"A female kid goat is submitted for necropsy in good body condition with adequate amounts of reserve fat and in good postmortem preservation. The intestines, abomasum, and rumen are markedly distended by abundant amounts of gas. No frothy fluid is observed within the rumen or abomasum. The lungs are diffusely mottled dark red and wet. The trachea contains a moderate amount of tan to white froth. The cecum contains occasional nematodes consistent with whipworms that are embedded within the mucosa. No other significant gross findings are observed."
No evidence of frothy bloat was observed despite the marked distension of the abdominal cavity by gas. The significance of this gas distension is unknown. The lesions in the lungs are suggestive of a pneumonia and may have contributed to or caused the death of this animal. Ancillary tests including histopathologic examination are currently pending.
There was no evidence of gastrointestinal disease. The lesions in the lungs are consistent with an acute mild to moderate pneumonia. No bacteria were isolated from the lungs or liver but a CAE IHC is currently pending to potentially detect an underlying viral etiology. The heavy metal panel is still pending. The marked bloating noted grossly could potentially be a postmortem change.
The CAE IHC was negative. A definitive cause of the pneumonia could not be determined. The pneumonia was the only lesion that was observed in the goat both grossly and histologically. Few parasites were observed grossly and no parasite eggs were identified in the fecal. A definitive cause of death could not be determined but the pneumonia was likely a contributor to disease. All diagnostic tests have been completed.
Lungs: Multifocally alveoli contain moderate amounts of fibrin and proteinaceous fluid. There are occasional alveoli that contain small to moderate numbers of neutrophils and macrophages admixed with necrotic debris. Heart, tongue, skeletal muscle, liver, spleen, rumen, reticulum, abomasum, small intestine, large intestine: No significant histopathologic lesions observed.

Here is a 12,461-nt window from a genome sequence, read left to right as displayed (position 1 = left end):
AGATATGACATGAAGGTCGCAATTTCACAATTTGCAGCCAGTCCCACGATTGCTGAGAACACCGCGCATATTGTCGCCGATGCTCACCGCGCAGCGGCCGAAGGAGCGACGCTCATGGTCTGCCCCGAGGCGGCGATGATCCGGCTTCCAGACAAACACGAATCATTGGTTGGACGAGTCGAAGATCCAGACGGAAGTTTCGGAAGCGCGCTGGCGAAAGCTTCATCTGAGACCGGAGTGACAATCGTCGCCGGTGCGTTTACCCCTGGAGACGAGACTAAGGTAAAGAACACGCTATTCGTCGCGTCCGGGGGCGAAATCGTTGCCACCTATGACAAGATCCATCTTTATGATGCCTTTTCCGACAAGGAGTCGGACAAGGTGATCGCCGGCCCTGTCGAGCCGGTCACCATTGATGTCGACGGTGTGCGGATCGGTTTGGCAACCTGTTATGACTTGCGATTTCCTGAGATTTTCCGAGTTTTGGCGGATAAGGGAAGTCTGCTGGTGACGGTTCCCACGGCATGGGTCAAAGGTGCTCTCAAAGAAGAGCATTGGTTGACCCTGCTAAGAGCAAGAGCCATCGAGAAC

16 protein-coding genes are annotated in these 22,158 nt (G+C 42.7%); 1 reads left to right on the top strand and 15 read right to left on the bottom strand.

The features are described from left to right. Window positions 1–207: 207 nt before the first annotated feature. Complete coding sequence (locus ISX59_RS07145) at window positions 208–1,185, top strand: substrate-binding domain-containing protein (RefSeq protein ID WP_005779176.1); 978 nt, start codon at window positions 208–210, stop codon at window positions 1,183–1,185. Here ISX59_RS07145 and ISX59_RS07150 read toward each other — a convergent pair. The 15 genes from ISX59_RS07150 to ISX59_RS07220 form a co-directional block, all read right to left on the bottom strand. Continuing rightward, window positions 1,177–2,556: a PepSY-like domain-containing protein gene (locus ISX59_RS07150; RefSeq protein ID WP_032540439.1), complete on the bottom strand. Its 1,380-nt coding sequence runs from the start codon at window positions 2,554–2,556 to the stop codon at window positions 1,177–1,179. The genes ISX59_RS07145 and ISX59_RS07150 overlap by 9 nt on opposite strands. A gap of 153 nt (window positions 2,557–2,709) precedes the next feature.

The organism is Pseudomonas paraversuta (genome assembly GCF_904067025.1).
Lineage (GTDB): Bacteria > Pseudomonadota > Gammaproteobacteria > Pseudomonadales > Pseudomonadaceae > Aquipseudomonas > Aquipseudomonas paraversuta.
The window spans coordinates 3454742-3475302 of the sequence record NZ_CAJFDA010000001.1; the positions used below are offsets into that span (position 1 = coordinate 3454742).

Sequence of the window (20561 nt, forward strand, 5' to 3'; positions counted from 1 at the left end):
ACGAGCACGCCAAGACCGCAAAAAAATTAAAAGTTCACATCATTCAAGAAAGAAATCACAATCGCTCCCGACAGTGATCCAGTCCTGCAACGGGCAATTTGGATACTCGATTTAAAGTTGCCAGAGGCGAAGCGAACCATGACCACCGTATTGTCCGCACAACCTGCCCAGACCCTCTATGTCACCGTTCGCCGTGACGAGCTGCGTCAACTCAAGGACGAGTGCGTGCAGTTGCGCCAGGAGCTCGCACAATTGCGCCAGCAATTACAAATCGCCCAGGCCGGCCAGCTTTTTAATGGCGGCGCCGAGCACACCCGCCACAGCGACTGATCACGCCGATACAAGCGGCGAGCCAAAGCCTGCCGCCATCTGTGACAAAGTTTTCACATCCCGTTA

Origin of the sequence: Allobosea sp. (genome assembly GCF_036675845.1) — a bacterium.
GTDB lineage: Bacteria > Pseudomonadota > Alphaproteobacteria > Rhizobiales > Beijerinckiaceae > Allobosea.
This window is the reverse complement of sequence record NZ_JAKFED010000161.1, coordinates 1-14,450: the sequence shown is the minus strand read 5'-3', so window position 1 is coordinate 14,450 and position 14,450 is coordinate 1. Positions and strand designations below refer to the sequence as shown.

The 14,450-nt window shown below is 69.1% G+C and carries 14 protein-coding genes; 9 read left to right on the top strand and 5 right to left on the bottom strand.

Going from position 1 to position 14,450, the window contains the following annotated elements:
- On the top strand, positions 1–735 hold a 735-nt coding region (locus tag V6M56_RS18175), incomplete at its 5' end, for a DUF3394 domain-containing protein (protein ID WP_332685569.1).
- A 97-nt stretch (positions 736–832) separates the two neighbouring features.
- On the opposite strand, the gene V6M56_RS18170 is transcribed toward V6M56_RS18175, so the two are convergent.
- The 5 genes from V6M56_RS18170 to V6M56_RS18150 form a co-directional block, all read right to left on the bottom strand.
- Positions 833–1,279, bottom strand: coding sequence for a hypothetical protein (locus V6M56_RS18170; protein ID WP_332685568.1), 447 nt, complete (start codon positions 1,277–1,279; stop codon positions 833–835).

Brain: No significant histopathologic lesions observed.
So the bad news is- we have no idea why the kids died, but some good did come from the experience. Except for a very few whipworms, our parasite prevention program was successful. They found no cocci or scarring at all. That is great news! In addition, her mineral levels in the liver were in the normal range- maybe not quite as high as I like, but not too low, so our mineral program is on track. In addition, but not least, she was very healthy and in good flesh. Basically she was a very healthy dead kid.
This was our first 'real' necropsy. In the past we have had field necropsies done by our vet to determine cause of death, but this is the first time we have had a full necropsy done. It wasn't the experience I had hoped for, but only because we still don't know WHY. The pathologist and staff at the UC Davis CAHFS was wonderful and has been helpful and supportive. The information we gained on our kid management was excellent- we seem to have that dialed in well. I would still recommend to anyone that they have a necropsy done if they need answers. I especially recommend running a mineral panel on the liver of at least one animal a year if possible, to be sure you are on top of mineral supplementation.
In the end- no news, good news, and hearts that are still broken. We may never listen to that song without sobbing again...
Categories: Goat Ramblings